Changes to quake prone building system

Monday 15 July 2019

Owners of earthquake-prone buildings (EPBs) will now be able to conduct modest building alterations without having to undertake seismic strengthening work at the same time.

By The Landlord

The Government has announced that it will be changing the definition of “substantial alterations” under the EPB management system in order to ease the pressure on provincial building owners.

Under the current system, strengthening work needs to occur if alterations to a building needing a consent add up to at least 25% of the building's value.

This means low-value buildings are more likely to be affected.

Building and Construction Minister Jenny Salesa says the policy was having a disproportionate impact on provincial and small towns as there are many low-value buildings in those areas.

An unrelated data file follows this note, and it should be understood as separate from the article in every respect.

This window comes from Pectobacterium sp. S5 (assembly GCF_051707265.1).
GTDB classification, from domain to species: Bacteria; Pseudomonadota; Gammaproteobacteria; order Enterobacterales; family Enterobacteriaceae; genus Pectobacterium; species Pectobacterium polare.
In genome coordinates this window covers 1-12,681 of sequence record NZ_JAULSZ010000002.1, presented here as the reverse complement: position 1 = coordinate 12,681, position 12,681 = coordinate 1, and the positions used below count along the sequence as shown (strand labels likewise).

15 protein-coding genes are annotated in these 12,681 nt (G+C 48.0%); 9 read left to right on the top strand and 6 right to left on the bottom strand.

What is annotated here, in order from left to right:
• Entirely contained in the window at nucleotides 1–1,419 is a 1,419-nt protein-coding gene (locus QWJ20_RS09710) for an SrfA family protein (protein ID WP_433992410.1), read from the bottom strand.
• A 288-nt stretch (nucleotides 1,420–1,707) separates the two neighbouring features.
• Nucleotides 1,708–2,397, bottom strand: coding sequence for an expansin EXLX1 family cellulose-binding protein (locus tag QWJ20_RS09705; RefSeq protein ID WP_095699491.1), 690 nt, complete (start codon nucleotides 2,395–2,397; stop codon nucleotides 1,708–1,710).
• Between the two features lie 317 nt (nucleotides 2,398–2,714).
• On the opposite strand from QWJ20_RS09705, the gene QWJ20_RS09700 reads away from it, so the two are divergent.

This is discouraging modest and progressive building work from being undertaken in these areas and has prompted the change to EPB criteria for substantial alterations, she says.

"It will be substantial if it needs a building consent and together with other work consented in the last two years has an estimated value of at least 25% of the building’s value, but only if the value of the building work is greater than $150,000.

"The new regulations will allow modest building work to be done to an EPB, such as altering a kitchen, or fitting the place out for a tenancy, without triggering the requirement to carry out strengthening work immediately.”

Salesa says the change will make it easier for EPB owners in small towns to undertake modest building work, without having to start seismic strengthening work at the same time. "This reduces stress for building owners, while still maintaining the integrity of the EPB system.”

But National Party building and construction spokesperson Andrew Bayly has described the changes as “tinkering on the sides”. He points out that building owners will still have to strengthen their buildings eventually.

Read more:

Upping the earthquake ante 

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